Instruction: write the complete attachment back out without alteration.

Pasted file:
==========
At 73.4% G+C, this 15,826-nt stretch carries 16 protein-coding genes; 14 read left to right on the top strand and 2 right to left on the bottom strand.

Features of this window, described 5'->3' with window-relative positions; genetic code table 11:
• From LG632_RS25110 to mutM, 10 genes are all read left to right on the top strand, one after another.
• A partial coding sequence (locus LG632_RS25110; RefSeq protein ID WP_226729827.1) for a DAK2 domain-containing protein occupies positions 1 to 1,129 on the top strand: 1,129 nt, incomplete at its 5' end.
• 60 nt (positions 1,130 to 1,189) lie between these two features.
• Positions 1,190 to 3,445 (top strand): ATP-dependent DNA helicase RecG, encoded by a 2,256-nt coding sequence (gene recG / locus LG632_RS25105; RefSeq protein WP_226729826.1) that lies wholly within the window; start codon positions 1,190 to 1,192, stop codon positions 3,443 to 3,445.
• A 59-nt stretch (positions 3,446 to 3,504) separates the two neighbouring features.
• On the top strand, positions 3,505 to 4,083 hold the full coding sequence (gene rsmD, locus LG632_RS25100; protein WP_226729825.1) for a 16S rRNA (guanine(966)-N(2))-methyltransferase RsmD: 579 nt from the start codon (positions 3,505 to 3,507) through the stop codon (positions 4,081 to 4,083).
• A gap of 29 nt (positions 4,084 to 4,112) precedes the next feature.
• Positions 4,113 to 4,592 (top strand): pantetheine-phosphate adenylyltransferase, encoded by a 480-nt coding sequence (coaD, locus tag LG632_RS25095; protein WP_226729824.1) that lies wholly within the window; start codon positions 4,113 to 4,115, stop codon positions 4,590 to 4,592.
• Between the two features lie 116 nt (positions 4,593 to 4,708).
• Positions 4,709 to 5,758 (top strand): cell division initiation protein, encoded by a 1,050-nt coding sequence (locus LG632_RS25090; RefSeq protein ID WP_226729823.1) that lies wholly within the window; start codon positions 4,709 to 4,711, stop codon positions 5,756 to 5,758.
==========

At 73.4% G+C, this 15,826-nt stretch carries 16 protein-coding genes; 14 read left to right on the top strand and 2 right to left on the bottom strand.

Features of this window, described 5'->3' with window-relative positions; genetic code table 11:
• From LG632_RS25110 to mutM, 10 genes are all read left to right on the top strand, one after another.
• A partial coding sequence (locus LG632_RS25110; RefSeq protein ID WP_226729827.1) for a DAK2 domain-containing protein occupies positions 1 to 1,129 on the top strand: 1,129 nt, incomplete at its 5' end.
• 60 nt (positions 1,130 to 1,189) lie between these two features.
• Positions 1,190 to 3,445 (top strand): ATP-dependent DNA helicase RecG, encoded by a 2,256-nt coding sequence (gene recG / locus LG632_RS25105; RefSeq protein WP_226729826.1) that lies wholly within the window; start codon positions 1,190 to 1,192, stop codon positions 3,443 to 3,445.
• A 59-nt stretch (positions 3,446 to 3,504) separates the two neighbouring features.
• On the top strand, positions 3,505 to 4,083 hold the full coding sequence (gene rsmD, locus LG632_RS25100; protein WP_226729825.1) for a 16S rRNA (guanine(966)-N(2))-methyltransferase RsmD: 579 nt from the start codon (positions 3,505 to 3,507) through the stop codon (positions 4,081 to 4,083).
• A gap of 29 nt (positions 4,084 to 4,112) precedes the next feature.
• Positions 4,113 to 4,592 (top strand): pantetheine-phosphate adenylyltransferase, encoded by a 480-nt coding sequence (coaD, locus tag LG632_RS25095; protein WP_226729824.1) that lies wholly within the window; start codon positions 4,113 to 4,115, stop codon positions 4,590 to 4,592.
• Between the two features lie 116 nt (positions 4,593 to 4,708).
• Positions 4,709 to 5,758 (top strand): cell division initiation protein, encoded by a 1,050-nt coding sequence (locus LG632_RS25090; RefSeq protein ID WP_226729823.1) that lies wholly within the window; start codon positions 4,709 to 4,711, stop codon positions 5,756 to 5,758.